Can We Use Web Analytics? Yes We Can!

January 24th, 2009 by Lars Johansson


Barack Obama and his people must have come to the conclusion that web analytics is not a hot potato. They used Google Analytics on his campaign site and the White House (whitehouse.gov) is using WebTrends’ hosted solution.

Some people have now cried wolf over the use of client-side/JavaScript data collection.

You can also follow the discussion that is going on.

This poses two questions:

1) Exactly why is log file analysis better (if you think it is)?
2) Exactly how can the White House use the data collected in a harmful way?



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Posted in Author Lars Johansson, From WebAnalysts.Info, Web Analytics | 6 Comments »




Comments

  1. Vita huset använder WebTrends | Webbanalys Says:

    [...] har, på min engelska blogg WebAnalysts.Info, skrivit om Vita husets bruk av [...]

  2. Daniel Tetreault Says:

    Could you briefly explain the difference between “client-side/JavaScript data collection” and Google Analytics?

    Sincerely,

    Daniel Tetreault.

  3. Lars Says:

    Daniel,

    Google Analytics is using client-side data collection. JavaScript code captures what is going on in the user’s browser (pageviews, events, etc.) and sends that data to Google’s server.

    In fact, I’d say most solutions utilize client-side data collection. Other examples include Omniture SiteCatalyst, Microsoft adCenter Analytics, Yahoo! Web Analytics, WebTrends’ SDC solution, etc.

    Often, but not always, data collected this way is being stored on third-party servers, i.e. stored on servers belonging to the vendor and not to the client.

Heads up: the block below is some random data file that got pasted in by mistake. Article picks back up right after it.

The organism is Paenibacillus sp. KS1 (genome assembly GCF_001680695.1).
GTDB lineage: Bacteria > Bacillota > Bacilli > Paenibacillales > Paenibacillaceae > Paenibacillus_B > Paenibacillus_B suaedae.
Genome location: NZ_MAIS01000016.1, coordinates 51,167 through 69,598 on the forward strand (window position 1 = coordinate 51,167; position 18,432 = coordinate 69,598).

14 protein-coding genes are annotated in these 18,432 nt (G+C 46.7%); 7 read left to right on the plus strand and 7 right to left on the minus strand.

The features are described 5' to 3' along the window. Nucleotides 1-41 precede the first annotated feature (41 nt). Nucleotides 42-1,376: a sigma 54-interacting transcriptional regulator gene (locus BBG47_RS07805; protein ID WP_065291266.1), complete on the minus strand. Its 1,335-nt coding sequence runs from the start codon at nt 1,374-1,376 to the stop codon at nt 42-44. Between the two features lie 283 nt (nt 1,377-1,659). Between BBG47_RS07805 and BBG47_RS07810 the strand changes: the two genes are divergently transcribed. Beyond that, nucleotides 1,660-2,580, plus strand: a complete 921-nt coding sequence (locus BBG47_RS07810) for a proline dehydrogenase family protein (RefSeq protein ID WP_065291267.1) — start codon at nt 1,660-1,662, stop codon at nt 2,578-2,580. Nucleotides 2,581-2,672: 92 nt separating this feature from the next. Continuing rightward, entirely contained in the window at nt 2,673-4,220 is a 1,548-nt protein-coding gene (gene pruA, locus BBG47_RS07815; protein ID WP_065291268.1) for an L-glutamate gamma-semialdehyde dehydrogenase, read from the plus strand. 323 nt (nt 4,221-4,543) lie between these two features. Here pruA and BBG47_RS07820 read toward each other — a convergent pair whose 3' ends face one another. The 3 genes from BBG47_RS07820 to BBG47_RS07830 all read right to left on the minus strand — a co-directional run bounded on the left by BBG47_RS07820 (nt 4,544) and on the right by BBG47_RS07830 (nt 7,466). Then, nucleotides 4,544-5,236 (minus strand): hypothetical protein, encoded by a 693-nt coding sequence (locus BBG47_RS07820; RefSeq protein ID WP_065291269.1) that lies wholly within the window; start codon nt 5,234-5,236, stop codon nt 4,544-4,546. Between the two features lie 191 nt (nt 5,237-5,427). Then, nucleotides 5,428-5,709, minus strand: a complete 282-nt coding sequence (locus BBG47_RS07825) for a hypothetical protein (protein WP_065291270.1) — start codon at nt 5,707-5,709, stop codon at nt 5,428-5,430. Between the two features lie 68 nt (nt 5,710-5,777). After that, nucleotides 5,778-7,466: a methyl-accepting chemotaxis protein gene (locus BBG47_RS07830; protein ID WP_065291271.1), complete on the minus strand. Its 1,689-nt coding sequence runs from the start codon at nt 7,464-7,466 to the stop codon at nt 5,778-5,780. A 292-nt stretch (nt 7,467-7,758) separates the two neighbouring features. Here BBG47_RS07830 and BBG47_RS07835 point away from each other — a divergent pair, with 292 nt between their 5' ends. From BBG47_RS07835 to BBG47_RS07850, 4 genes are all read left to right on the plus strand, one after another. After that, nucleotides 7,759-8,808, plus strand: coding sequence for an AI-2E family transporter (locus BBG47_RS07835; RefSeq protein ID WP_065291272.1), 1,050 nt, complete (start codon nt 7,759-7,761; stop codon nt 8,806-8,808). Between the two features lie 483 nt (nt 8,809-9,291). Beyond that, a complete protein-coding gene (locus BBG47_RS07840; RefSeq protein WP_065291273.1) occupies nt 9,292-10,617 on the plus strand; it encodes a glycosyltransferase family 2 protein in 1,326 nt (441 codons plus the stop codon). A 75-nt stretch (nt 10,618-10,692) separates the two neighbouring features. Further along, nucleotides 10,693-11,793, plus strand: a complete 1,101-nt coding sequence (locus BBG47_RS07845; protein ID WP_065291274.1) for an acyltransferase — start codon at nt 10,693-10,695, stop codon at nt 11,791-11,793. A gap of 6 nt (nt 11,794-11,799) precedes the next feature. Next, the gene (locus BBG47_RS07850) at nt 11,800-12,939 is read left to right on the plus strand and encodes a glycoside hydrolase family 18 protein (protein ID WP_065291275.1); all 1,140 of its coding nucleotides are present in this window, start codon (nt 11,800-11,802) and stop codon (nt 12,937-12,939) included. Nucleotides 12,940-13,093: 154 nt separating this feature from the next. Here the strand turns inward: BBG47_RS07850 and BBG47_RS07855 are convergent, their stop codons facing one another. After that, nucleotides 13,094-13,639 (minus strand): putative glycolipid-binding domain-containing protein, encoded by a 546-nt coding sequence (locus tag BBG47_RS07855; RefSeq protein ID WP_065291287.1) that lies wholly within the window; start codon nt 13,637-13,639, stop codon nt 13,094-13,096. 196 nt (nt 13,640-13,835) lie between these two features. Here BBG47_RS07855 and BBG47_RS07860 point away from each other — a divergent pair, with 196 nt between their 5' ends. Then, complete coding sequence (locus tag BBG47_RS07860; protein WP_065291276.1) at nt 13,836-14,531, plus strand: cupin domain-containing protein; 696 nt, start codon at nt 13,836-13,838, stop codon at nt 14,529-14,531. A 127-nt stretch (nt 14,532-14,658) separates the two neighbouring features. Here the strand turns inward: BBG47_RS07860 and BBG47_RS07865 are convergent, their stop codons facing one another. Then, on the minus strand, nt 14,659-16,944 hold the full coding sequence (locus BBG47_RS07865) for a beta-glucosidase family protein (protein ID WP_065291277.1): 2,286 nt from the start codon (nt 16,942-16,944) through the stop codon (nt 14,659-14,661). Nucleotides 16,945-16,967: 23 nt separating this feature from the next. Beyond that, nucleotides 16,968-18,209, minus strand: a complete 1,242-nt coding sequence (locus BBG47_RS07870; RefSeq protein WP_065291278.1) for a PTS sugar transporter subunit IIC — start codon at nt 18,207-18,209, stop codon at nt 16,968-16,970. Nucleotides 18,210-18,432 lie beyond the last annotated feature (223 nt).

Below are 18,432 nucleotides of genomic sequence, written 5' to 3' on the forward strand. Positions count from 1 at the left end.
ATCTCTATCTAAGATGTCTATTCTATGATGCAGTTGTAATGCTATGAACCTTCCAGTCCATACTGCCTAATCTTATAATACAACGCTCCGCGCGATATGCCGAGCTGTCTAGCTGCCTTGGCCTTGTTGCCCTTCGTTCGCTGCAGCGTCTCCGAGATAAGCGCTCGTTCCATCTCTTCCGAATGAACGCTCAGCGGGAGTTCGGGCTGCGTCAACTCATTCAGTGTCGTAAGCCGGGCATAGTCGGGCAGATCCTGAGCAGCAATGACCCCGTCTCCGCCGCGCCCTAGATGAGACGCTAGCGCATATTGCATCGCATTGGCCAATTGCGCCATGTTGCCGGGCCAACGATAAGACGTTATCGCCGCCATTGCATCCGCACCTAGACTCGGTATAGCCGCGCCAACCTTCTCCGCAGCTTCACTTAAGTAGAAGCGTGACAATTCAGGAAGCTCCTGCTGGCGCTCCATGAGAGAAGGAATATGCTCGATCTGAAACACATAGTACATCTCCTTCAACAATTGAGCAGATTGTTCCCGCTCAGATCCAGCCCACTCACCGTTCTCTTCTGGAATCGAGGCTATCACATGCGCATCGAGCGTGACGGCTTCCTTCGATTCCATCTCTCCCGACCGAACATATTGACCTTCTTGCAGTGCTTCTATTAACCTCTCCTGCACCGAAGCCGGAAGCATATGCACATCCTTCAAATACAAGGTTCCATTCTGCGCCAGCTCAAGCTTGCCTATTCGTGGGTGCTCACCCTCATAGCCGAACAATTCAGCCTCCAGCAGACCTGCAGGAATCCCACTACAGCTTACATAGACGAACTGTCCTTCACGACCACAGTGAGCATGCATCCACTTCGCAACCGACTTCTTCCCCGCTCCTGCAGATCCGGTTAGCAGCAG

The alternative, server-side data collection, used in server log file analysis, means that the data is not collected from the visitor’s browser. Data is typically stored on a server owned by the client. That server may, however, be rented and operated by a web host.

  4. Keemo Says:

    Log file are “better” in terms of the data being centralised with less people, i.e. only the website owner and ISP have access to it as opposed to the web analytics vendor as well.
    In terms of how it can be harmful: profiling maybe? This IP address is visiting these other types of “suspicious” sites, etc.

  5. Lars Says:

    Well, that’s a false sense of security. These types of laws are in effect in many places: http://www.thelocal.se/12534.html

    What is the IP address in the hand of one vendor compared to your government potentially being able to map your ENTIRE behavior.

    Most companies don’t pass PII to SaaS vendors. An IP number means nothing unless you can merge it with data from an ISP (or if you can tie it to voluntarily passed PII as in the case with the search data AOL released years ago).

  6. Keemo Says:

    I suppose it depends on the configuration. If you tie the username DB to the analytics software, then you’ve got PII and behaviour data within your web analytics tool.